PhD student within the Art History Department and the multidisciplinary research program Engaging Vulnerability.
Meryem Saadi is a journalist and curator-producer from Morocco, currently based in Sweden. Her work explores the intersections that exist between contemporary art, architecture, social conflicts and political instability.
Before relocating to Sweden in 2017 to pursue a Master’s in Art Curating at Stockholm University and then a post-course in Decolonizing Architecture at the Royal Institute of Art, she worked at the National Foundation of Moroccan Museums (Fondation Nationale des Musées du Maroc), and collaborated with the Moroccan weekly magazine TelQuel. She is currently a PhD student at Uppsala University within the Art History Department and the multidisciplinary research program Engaging Vulnerability.
Re-thinking vulnerability: What we can learn from small artist-run organizations in rural Sweden
In the last decade, several small art organizations emerged in rural Sweden. Most of them have been founded by artists and art workers in areas where there were previously no galleries or museums displaying contemporary art. Inspired by decolonial, feminist and activist practices, most of these new initiatives are self-organized, non-hierarchical and work in collective, sustainable and cross-disciplinary ways that are not common among museums and other art state-funded institutions in Sweden.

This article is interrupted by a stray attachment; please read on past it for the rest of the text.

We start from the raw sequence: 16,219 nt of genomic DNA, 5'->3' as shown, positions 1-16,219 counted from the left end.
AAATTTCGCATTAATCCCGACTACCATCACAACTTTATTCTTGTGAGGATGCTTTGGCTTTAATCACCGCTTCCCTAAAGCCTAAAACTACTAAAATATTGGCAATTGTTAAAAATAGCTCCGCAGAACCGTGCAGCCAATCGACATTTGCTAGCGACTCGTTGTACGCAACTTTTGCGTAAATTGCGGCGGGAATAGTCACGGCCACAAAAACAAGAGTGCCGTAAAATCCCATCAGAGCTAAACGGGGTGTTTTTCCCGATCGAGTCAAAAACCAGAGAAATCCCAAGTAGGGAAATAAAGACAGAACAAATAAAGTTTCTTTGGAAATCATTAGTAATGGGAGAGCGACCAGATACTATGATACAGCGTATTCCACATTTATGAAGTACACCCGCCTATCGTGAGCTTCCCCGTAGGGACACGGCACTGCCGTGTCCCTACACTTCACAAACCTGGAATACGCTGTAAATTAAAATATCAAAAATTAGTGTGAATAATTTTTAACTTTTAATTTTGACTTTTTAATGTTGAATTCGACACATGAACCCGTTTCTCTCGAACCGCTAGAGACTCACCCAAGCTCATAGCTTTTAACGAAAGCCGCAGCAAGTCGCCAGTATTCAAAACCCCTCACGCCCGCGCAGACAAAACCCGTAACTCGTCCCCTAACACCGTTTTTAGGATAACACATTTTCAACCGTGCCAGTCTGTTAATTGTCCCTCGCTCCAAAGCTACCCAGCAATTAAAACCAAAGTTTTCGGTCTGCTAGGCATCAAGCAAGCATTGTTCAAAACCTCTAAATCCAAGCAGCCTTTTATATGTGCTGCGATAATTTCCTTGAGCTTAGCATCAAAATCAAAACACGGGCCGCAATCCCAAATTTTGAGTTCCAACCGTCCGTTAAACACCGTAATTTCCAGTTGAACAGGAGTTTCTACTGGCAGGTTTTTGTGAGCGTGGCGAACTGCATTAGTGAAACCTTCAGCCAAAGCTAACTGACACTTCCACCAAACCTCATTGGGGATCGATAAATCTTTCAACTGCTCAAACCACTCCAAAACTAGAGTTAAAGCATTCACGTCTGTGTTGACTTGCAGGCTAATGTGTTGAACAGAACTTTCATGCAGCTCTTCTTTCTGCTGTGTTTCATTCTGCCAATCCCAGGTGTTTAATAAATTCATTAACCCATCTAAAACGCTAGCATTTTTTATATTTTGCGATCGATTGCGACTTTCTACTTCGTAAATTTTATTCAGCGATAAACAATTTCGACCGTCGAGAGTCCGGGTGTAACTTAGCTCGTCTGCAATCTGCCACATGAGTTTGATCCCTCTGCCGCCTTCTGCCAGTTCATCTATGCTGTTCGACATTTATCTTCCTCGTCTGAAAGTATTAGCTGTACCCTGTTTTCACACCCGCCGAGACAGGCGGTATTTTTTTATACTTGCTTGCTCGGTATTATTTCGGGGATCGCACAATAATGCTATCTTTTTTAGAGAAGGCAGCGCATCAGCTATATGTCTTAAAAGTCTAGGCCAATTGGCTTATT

Despite their limited resources and the lack of pre-established audiences and art infrastructures in their localities, most of these artist-run organizations managed to develop interesting strategies, tools, and forms of working with contemporary art and artists. Taking place most of the time outside “the white cube” that dominates in urban art institutions and commercial galleries, their experimental practices do not place the artwork at the center of the artistic enquiry but focus instead on long-term, collective projects that are research-based, site-specific and open-ended. Through their work, they often blur the lines between contemporary art and the everyday, art and activism or between art and the social.
Meryem Saadi's research project will investigate what these organizations have learned from their state of vulnerability. How did they use it, or reach beyond it, to produce experimental artistic and curatorial methodologies and practices? How can this knowledge be formulated in order to be shared with others, both inside and outside the art world?
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